cultural capital

Sundance Report: Columbia Profs Can Be Good-Luck Charms, Too


Zalla at Sundance Monday.Photo: Getty Images

Writer-director Christopher Zalla prepared for a Sundance screening of his New York immigrant drama Padre Nuestro Tuesday afternoon with a lobby pep talk from his Columbia professor. Park City’s Eccles Center, where his Spanish-language film screened, holds more than a thousand people, and the young filmmaker was well aware of the many empty seats and dearth of press photographers. And he had even more reason to be worried: A projection error at a prior screening turned the film’s rich blacks into blurry darkness. Key scenes were hard to see.

Padre Nuestro follows Pedro, a young Mexican played by Jorge Adrien Espindola, as he travels to New York City with a group of other illegal immigrants. He has a letter containing the Brooklyn address of the father he’s never met. But another immigrant has stolen the letter and the race is on between the real son and a dangerous con man to reach the father first. “I started this script soon after 9/11,” Zalla, a towering man with boyish blonde hair, said in the Eccles lobby. “I wanted to tell a New York story.” Like his characters, Zalla came to New York from far away. (He grew up in East Africa.) He arrived in Manhattan in 1997 for attend college; he’s today settled nicely in his Gramercy Park apartment. But it’s the working people of Crown Heights and Jamaica Plains that capture his attention.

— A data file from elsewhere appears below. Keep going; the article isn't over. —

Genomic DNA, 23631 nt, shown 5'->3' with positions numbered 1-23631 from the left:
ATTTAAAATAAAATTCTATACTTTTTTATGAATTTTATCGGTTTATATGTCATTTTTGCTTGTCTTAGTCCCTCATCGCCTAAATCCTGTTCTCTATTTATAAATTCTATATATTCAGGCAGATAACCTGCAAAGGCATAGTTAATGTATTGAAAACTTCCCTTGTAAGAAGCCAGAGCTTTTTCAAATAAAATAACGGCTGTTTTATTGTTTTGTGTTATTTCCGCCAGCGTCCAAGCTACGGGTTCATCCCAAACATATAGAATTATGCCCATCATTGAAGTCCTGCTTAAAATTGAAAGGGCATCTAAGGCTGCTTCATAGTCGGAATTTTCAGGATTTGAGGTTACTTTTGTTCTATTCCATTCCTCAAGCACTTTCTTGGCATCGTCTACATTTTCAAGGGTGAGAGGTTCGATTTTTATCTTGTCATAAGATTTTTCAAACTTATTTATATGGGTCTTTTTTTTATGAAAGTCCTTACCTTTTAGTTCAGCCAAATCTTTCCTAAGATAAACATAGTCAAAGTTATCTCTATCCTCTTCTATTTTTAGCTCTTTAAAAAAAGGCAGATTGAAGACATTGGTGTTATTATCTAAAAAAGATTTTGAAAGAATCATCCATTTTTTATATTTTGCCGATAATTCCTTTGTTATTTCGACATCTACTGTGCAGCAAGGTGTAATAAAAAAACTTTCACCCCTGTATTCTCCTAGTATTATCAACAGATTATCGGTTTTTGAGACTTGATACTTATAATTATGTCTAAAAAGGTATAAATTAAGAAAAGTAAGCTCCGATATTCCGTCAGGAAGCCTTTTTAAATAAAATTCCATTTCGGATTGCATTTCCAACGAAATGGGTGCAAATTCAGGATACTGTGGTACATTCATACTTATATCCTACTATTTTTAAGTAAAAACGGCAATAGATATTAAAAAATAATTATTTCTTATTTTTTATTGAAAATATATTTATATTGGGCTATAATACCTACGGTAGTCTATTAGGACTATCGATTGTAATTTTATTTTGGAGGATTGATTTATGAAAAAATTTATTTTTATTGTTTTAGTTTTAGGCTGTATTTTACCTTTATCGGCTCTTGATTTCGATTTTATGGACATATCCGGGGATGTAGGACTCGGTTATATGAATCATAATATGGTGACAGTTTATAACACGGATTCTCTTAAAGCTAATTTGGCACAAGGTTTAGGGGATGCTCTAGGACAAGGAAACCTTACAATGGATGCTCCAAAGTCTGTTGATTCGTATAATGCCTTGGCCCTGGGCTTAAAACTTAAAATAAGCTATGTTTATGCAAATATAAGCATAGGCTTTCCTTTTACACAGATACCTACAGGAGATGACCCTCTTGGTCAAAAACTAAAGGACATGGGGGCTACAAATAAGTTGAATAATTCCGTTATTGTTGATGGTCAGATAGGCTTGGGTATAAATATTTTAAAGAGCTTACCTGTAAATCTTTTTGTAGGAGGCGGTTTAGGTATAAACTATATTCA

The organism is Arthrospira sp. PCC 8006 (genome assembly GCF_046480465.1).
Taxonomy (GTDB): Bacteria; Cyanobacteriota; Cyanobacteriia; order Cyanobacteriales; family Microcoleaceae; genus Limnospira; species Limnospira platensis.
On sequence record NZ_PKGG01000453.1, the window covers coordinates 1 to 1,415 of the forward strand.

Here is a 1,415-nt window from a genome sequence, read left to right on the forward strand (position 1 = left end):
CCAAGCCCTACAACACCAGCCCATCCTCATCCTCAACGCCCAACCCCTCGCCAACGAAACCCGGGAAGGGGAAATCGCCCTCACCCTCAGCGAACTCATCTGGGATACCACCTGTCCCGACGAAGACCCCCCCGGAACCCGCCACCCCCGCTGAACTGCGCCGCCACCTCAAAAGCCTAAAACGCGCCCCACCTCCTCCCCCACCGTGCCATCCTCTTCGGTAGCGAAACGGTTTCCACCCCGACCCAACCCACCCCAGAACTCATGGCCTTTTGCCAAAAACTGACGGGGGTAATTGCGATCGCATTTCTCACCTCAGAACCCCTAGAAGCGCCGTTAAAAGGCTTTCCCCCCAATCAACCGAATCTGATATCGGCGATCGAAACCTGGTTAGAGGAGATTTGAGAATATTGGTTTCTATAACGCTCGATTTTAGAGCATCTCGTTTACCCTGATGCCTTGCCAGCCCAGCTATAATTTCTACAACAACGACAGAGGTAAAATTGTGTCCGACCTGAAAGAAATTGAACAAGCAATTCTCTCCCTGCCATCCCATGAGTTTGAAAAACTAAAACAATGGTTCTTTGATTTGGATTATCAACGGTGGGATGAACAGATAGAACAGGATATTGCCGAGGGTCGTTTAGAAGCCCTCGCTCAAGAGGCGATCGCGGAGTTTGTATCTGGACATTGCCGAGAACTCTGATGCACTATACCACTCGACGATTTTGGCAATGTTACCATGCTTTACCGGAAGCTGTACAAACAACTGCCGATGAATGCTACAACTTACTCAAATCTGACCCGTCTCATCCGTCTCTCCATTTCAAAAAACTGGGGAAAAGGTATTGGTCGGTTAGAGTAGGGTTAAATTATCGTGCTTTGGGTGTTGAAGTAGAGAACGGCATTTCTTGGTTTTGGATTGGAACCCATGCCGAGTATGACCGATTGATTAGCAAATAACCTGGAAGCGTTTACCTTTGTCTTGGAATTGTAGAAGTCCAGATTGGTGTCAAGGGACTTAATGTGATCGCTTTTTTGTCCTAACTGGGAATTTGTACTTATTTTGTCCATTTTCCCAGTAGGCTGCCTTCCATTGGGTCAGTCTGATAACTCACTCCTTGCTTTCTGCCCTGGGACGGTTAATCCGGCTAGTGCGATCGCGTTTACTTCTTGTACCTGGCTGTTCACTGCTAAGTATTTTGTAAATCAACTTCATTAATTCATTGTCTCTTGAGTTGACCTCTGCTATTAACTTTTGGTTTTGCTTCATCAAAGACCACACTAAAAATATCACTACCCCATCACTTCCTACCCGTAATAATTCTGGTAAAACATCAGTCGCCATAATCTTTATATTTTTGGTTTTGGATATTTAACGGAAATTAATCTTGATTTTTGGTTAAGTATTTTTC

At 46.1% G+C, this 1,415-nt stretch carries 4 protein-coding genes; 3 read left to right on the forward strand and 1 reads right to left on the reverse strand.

Apparently they capture viewers’ attention, too. Silence is golden in a gritty drama like Padre Nuestro — it means they’re riveted — and it was silent at the Eccles, except for gasps at the film’s frequent scenes of heartbreak and occasional chuckles at the film’s scattered moments of humor. And there’s one other bit of good news: Zalla’s cameraman reports that the blacks came out just fine. —Steve Ramos

Sundance Report: Columbia Profs Can Be Good-Luck Charms, Too